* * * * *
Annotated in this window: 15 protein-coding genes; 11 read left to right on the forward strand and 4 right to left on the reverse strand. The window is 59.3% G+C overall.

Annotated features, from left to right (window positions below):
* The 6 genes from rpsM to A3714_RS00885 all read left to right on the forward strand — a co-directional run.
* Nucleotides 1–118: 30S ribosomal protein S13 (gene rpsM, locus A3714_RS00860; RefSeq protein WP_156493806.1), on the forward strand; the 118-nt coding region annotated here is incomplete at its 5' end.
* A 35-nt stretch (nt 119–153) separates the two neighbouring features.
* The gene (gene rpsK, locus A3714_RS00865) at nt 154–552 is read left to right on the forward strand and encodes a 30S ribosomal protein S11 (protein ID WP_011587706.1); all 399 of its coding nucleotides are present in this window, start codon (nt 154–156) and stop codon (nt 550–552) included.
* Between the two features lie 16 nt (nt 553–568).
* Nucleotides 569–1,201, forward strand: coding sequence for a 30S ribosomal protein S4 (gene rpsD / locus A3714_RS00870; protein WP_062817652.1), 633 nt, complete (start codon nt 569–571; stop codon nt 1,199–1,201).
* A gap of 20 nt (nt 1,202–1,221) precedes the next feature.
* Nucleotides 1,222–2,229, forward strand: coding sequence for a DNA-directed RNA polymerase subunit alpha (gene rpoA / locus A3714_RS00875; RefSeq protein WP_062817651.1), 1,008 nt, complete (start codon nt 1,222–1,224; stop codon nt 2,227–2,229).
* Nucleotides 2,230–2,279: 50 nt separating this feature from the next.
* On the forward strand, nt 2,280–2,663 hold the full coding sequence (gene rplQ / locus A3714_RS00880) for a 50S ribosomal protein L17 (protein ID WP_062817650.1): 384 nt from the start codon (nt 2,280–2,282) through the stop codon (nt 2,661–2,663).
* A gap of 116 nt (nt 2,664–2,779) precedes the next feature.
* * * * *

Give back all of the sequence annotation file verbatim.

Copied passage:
Annotated in this window: 15 protein-coding genes; 11 read left to right on the forward strand and 4 right to left on the reverse strand. The window is 59.3% G+C overall.

Annotated features, from left to right (window positions below):
* The 6 genes from rpsM to A3714_RS00885 all read left to right on the forward strand — a co-directional run.
* Nucleotides 1–118: 30S ribosomal protein S13 (gene rpsM, locus A3714_RS00860; RefSeq protein WP_156493806.1), on the forward strand; the 118-nt coding region annotated here is incomplete at its 5' end.
* A 35-nt stretch (nt 119–153) separates the two neighbouring features.
* The gene (gene rpsK, locus A3714_RS00865) at nt 154–552 is read left to right on the forward strand and encodes a 30S ribosomal protein S11 (protein ID WP_011587706.1); all 399 of its coding nucleotides are present in this window, start codon (nt 154–156) and stop codon (nt 550–552) included.
* Between the two features lie 16 nt (nt 553–568).
* Nucleotides 569–1,201, forward strand: coding sequence for a 30S ribosomal protein S4 (gene rpsD / locus A3714_RS00870; protein WP_062817652.1), 633 nt, complete (start codon nt 569–571; stop codon nt 1,199–1,201).
* A gap of 20 nt (nt 1,202–1,221) precedes the next feature.
* Nucleotides 1,222–2,229, forward strand: coding sequence for a DNA-directed RNA polymerase subunit alpha (gene rpoA / locus A3714_RS00875; RefSeq protein WP_062817651.1), 1,008 nt, complete (start codon nt 1,222–1,224; stop codon nt 2,227–2,229).
* Nucleotides 2,230–2,279: 50 nt separating this feature from the next.
* On the forward strand, nt 2,280–2,663 hold the full coding sequence (gene rplQ / locus A3714_RS00880) for a 50S ribosomal protein L17 (protein ID WP_062817650.1): 384 nt from the start codon (nt 2,280–2,282) through the stop codon (nt 2,661–2,663).
* A gap of 116 nt (nt 2,664–2,779) precedes the next feature.